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Ruben Brown isn't on Bills Wall of Fame, but knows 'fans remember'

Erik Brady

Ruben Brown was a rookie when the Buffalo Bills beat the Miami Dolphins, 37-22, in a playoff game 24 years ago this month.

“It was an easy day,” Brown recalls of an afternoon when the Bills jumped out to a 27-0 lead. “Oh, man, I thought we were just going to keep on rolling.”

They didn’t. The Bills have not won a playoff game since. For those keeping score at home, Dec. 30 will mark 8,765 days since the Bills last won a playoff game.

“That’s a long time,” Brown says. “They look like they’ll pull it off this year, though — win at least one” in the playoffs.

Brown spent more than 20 years living in Buffalo. That includes the nine seasons when he played for the Bills plus four more when he played for the Chicago Bears and kept his family in their Orchard Park home. They stayed in Buffalo after he retired, too, until a couple of years ago, when they moved to Southampton, N.Y.

“We had this house as a vacation house and then decided to move here,” Brown says by phone. “We kind of moved here to finish raising our kids. I’ve got two kids in high school — 10th grade and senior — and one in the third year of college. So we’re kind of winding down now.”

Brown played at the University of Pittsburgh and is enshrined in the College Football Hall of Fame. He played high school football in Lynchburg, Va., and this year was named to the Virginia Sports Hall of Fame, which includes Bills legend Bruce Smith and Moses Malone, who played briefly for the Buffalo Braves back in the day.

“That’s a big deal for us Virginia boys to be selected into that deal,” Brown says. “All the Virginia greats are there,” including his brother Cornell Brown, who played linebacker for seven seasons with the Baltimore Ravens and Oakland Raiders.

Brown made the Pro Bowl eight times in his nine seasons in Buffalo, but he is not on the Bills Wall of Fame.

“The offensive line, we kind of disappear a little bit,” Brown says. “Fans remember. I always get a nice reception in Buffalo.”

Brown worked in radio and TV in Buffalo and says he keeps up with Rob Ray and Andrew Peters. “I’m totally a hockey fan,” he says.

Although Brown never played in another Bills’ playoff win after that one in his rookie season, he played for the Bears on their run to Super Bowl XLI, where they lost to the Indianapolis Colts after the 2006 season.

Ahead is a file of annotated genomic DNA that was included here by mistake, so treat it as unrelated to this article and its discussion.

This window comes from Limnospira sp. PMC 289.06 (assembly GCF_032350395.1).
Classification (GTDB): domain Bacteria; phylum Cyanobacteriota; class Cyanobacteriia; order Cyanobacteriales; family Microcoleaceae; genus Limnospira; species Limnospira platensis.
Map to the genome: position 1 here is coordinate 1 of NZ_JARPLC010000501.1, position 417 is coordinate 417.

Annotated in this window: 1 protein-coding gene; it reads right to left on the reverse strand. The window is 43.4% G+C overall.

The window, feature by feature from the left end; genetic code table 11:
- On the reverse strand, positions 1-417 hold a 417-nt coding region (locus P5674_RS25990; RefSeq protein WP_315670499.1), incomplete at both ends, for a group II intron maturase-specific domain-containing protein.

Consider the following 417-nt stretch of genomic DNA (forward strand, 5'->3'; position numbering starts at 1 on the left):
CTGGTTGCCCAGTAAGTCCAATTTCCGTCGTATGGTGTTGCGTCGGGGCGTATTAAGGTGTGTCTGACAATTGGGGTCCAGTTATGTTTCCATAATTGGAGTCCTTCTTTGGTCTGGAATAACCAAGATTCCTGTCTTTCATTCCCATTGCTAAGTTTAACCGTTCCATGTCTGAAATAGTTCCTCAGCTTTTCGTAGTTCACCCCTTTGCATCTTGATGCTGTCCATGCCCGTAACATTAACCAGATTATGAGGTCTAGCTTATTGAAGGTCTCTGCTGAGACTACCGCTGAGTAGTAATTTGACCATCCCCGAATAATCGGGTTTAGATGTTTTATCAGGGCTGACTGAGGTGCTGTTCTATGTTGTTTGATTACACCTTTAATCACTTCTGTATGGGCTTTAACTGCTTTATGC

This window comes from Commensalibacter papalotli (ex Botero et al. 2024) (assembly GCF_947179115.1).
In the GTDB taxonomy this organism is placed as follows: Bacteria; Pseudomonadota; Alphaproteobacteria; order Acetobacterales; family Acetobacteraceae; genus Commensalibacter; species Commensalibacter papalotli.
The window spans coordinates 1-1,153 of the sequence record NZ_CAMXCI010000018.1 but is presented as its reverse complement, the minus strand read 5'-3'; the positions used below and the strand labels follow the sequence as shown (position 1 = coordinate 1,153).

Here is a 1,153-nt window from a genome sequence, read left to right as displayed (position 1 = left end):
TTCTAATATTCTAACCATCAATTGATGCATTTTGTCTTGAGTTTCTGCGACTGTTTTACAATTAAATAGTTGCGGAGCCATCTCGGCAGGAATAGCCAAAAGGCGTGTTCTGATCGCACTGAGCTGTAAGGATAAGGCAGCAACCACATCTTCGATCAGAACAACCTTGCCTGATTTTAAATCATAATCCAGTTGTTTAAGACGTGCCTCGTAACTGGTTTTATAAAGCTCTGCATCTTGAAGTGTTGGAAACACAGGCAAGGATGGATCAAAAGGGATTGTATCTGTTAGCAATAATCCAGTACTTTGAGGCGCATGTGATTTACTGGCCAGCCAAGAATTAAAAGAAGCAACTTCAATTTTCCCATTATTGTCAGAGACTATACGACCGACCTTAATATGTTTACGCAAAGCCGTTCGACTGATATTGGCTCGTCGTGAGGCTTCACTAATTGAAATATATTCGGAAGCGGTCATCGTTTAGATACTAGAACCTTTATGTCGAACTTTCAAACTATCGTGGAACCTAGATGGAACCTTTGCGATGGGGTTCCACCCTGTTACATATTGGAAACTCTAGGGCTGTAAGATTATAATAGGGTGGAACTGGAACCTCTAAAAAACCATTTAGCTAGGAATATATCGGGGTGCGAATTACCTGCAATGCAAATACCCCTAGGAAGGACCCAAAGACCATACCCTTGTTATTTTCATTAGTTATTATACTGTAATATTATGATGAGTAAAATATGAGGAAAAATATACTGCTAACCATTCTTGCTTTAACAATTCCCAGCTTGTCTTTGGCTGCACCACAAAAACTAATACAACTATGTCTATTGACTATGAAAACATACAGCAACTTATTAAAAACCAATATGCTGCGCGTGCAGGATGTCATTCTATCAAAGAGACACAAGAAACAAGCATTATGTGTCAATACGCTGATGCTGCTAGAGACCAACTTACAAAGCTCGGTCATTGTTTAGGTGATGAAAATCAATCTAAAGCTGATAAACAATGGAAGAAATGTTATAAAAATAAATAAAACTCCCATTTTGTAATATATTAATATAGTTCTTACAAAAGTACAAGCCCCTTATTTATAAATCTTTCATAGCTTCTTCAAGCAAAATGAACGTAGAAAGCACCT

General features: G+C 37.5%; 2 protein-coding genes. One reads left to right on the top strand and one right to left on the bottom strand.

“Buffalo is great, but Chicago is even better when you’re winning,” he says, “because there are even more people so it’s an even bigger party.”

Not that Buffalo doesn’t know how to party. It reminds Brown of a college town.

“It really feels more like a college environment than a professional environment,” he says. “The town’s identity is with the team. They wear that team with so much pride. It’s a good town, a really good football town.”

And a good place for out-of-town fans: “I’ve been to Giants games and Jets games and Eagles games and Steelers games and you can end up in fisticuffs walking through the parking lot in the wrong jersey. But in Buffalo they’re going to boo the Patriots jersey but then they’re going to party with you. They’ll mess with you and then they’ll buy you a drink.”

Brown, 47, says his health is good save for the aches and pains that come with 13 seasons in the NFL trenches.

“I try to stay active and I work out some, but I can’t really lift heavy anymore,” he says. “I’ve got a few neck issues — and a hip and a knee and an elbow and a few shoulder issues. They’re things that are always going to nag me. You just have to maintain and stay active and manage it.”

Brown fondly remembers that romp over the Dolphins 24 years ago, though not as vividly as you might expect.

“I was just a rookie so a lot of it just flew by me,” he says. “Everybody was so happy. We were running the ball pretty good.”

That’s an understatement: The Bills gained 341 yards on the ground. Brown started at left guard that day on a line with Kent Hull at center, John Fina and Glenn Parker at the tackles and Jerry Ostroski at the other guard.

“Thurman had a big day,” Brown says of Thurman Thomas, who had 158 yards rushing — or more than double the 70 rushing yards that the Dolphins had.

But the magic ran out in Pittsburgh a week later, when the Bills failed to crack 100 yards rushing and lost to the Steelers, 40-21. They’ve played in just four playoff games since, all losses.

“I thought we were going to keep it going,” Brown says. “We stayed in the hunt but we could never get back to that glory.”

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